Station House BSL
The large white concrete building at the corner of Bookter and Necaise, with its brightly painted label of “Bay Artists Co-Op,” tends to catch the eye as one passes by. You may have found yourself wondering what lies inside . . . and, what exactly is an artist’s co-op anyway?
This month, you’ll have your chance to browse the treasures within, to speak with the artists who created them, and to watch live demonstrations of art techniques, all while enjoying live music, free refreshments, and celebrating the notable twentieth year anniversary of the oldest artists’ co-op in Mississippi.
‘Tis the season for your holiday fêtes to commence! Bring out the fine china and sterling and dress up that naked table with some practical pieces from your local shops. There are so many items you can introduce to your table that can become a holiday staple. Add some interesting conversation pieces to pique interest by drumming up an appetite for collecting vintage and antique tableware!
In The Kitchen:
One of the most sought-after kitchen items has to be Pyrex cookware. From refrigerator jars to durable mixing bowls, Pyrex has you covered in the kitchen. We’re so used to the almost unbreakable clear glass variety, but deviate from the norm and seek out the hard-to-find colors. Their mixing bowls often come in sets of different sizes. If you're lucky enough to find a set, snatch it up!
Since its founding in 1971 in Ocean Springs by Ethelyn Connor for the Garden Clubs of Mississippi, Mississippi’s Société des Arbres has endeavored to preserve and protect trees native to the area “which by their existence enhance the aesthetic and environmental values of the area; establish a permanent registry . . . [and] declare all trees properly registered to be indigenous natural assets possessing intrinsic value worthy of area protection."
In Hancock County, owners of live oaks may contact Shawn Prychitko of the Hancock County Historical Society for registration. In order to be truly protected, a tree must be registered with the Société des Arbres, and that process of registering with the state begins with county registration.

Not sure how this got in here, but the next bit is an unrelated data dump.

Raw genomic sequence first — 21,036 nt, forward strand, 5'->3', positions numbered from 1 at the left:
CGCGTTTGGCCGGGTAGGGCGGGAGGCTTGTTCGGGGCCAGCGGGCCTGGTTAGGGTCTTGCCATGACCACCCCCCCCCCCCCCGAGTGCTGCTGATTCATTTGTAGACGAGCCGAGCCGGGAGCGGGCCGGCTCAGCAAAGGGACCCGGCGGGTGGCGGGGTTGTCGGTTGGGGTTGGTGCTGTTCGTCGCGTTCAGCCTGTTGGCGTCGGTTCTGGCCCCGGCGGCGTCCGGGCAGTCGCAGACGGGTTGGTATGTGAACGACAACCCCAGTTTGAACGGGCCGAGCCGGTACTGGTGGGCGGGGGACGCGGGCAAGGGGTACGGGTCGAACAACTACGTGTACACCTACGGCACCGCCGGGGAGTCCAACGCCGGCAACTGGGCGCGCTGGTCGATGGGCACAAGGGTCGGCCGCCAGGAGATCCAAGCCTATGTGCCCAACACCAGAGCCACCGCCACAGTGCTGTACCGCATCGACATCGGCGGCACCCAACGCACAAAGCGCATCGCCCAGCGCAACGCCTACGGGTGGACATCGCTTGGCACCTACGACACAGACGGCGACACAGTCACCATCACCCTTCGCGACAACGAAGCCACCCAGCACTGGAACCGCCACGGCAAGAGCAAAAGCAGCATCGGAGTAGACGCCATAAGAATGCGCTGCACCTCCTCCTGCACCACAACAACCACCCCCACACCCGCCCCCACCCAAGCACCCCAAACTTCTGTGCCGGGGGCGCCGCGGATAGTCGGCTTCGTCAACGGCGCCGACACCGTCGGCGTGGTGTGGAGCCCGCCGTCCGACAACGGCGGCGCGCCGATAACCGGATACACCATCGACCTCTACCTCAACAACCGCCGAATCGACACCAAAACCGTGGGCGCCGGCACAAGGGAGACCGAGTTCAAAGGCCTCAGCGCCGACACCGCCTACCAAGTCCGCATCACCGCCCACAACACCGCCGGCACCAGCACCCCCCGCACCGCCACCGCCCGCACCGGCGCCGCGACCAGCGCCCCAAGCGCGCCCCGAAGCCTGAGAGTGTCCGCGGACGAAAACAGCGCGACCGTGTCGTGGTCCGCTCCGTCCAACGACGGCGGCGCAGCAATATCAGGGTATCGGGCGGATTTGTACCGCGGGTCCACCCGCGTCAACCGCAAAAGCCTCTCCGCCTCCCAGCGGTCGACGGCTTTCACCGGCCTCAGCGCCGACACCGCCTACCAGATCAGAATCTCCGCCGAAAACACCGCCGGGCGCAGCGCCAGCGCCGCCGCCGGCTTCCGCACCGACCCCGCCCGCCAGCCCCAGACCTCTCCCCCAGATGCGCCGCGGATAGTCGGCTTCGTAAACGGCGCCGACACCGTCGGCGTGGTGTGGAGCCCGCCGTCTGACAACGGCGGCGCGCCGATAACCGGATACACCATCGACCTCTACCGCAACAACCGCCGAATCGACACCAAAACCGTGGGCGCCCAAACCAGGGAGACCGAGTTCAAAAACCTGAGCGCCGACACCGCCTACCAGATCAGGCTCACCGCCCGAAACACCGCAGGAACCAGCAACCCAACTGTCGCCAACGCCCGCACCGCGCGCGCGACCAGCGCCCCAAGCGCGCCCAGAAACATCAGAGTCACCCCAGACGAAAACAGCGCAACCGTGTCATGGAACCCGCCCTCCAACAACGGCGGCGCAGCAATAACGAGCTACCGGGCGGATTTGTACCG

The Town Green
We are big fans of Jackson Galaxy. Mr. Galaxy is the host of Animal Planet’s My Cat from Hell and he tells it like it is about the relationships with our cats and those that amaze or drive us crazy.
Mr. Jackson became a cat behaviorist while working at an animal shelter. He said that it was a “necessity thing." He had to figure out how to address cat issues so they could be adopted. He is a frequent speaker for events sponsored by Best Friends Animal Sanctuary in Kanub, Utah and other animal welfare organizations around the country and the globe.
Puppy Dog Tales
Ever since I was a child, I have been fascinated by cemeteries. It all began when my dad took me to Church Street cemetery in Mobile to see the Boyington Oak. According to the story, Charles Boyington was convicted of the murder of a friend in 1835. Boyington denied he was the perpetrator and declared that an oak would spring from his chest to demonstrate his innocence. And, a tree did grow from the small grave in the northwest corner of the cemetery (Potter’s Field).
Did you know that there are 65 cemeteries in Hancock County and 140 in Harrison County? If you want to reach out and touch history, try a little Practical History (PH) in our local cemeteries.
Like the proud parents of an honor student on graduation day, supporters of quality education in Hancock County have a lot to feel good about. Our public and private school students, teachers and administrators are high achievers in not only academics but the arts and athletics as well.
Despite being underfunded by the state in recent years, local educators have worked wonders with what they had (and just imagine what they could have done with their fair shake of funding from the state!). Take a look at these well rounded accomplishments:
Talk of the Town
You can walk until you no longer know the road; you can run but you can't hide; you can hurry up and wait on a stationary bike. I prefer to sweat up the hills and coast down them on a bike.
Well, the Bay doesn't have any hills that I have found, anyway, but my advice is to head out and see if you can find one. If you do, let me know. I've found a Hillcrest and a Chapel Hill Street and there's a Demon Thusin, don't you know? I wonder who he was. He must have done at least one thing nice to have a street named after him, right?
Across The Bridge
At Home In The Bay
Beach To Bayou
Coast Lines Column
Friends Of The Animal Shelter
Growing Up Downtown
House And Garden
Mother Of Pearl
Murphy's Musical Notes
Old Town Merchants
On The Shoofly
Puppy Dog Tales
Rheta Grimsley Johnson
Station House BSL
Talk Of The Town
Tying The Knot
Wines And Dining